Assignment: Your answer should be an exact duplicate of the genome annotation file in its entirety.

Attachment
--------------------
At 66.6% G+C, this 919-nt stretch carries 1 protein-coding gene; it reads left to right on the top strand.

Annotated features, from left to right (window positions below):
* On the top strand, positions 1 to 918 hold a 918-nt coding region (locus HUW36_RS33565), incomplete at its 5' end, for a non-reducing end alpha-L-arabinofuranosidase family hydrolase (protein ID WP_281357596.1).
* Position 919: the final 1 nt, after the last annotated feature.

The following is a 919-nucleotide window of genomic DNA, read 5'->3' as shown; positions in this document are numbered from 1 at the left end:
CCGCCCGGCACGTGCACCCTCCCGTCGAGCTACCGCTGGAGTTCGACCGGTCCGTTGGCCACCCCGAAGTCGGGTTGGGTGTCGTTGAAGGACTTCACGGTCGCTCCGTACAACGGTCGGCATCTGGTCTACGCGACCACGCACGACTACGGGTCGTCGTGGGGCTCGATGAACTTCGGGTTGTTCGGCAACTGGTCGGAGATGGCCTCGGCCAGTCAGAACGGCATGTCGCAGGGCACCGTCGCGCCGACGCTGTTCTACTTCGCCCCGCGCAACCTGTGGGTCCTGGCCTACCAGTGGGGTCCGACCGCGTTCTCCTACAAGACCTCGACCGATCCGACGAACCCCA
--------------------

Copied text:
At 66.6% G+C, this 919-nt stretch carries 1 protein-coding gene; it reads left to right on the top strand.

Annotated features, from left to right (window positions below):
* On the top strand, positions 1 to 918 hold a 918-nt coding region (locus HUW36_RS33565), incomplete at its 5' end, for a non-reducing end alpha-L-arabinofuranosidase family hydrolase (protein ID WP_281357596.1).
* Position 919: the final 1 nt, after the last annotated feature.

The following is a 919-nucleotide window of genomic DNA, read 5'->3' as shown; positions in this document are numbered from 1 at the left end:
CCGCCCGGCACGTGCACCCTCCCGTCGAGCTACCGCTGGAGTTCGACCGGTCCGTTGGCCACCCCGAAGTCGGGTTGGGTGTCGTTGAAGGACTTCACGGTCGCTCCGTACAACGGTCGGCATCTGGTCTACGCGACCACGCACGACTACGGGTCGTCGTGGGGCTCGATGAACTTCGGGTTGTTCGGCAACTGGTCGGAGATGGCCTCGGCCAGTCAGAACGGCATGTCGCAGGGCACCGTCGCGCCGACGCTGTTCTACTTCGCCCCGCGCAACCTGTGGGTCCTGGCCTACCAGTGGGGTCCGACCGCGTTCTCCTACAAGACCTCGACCGATCCGACGAACCCCA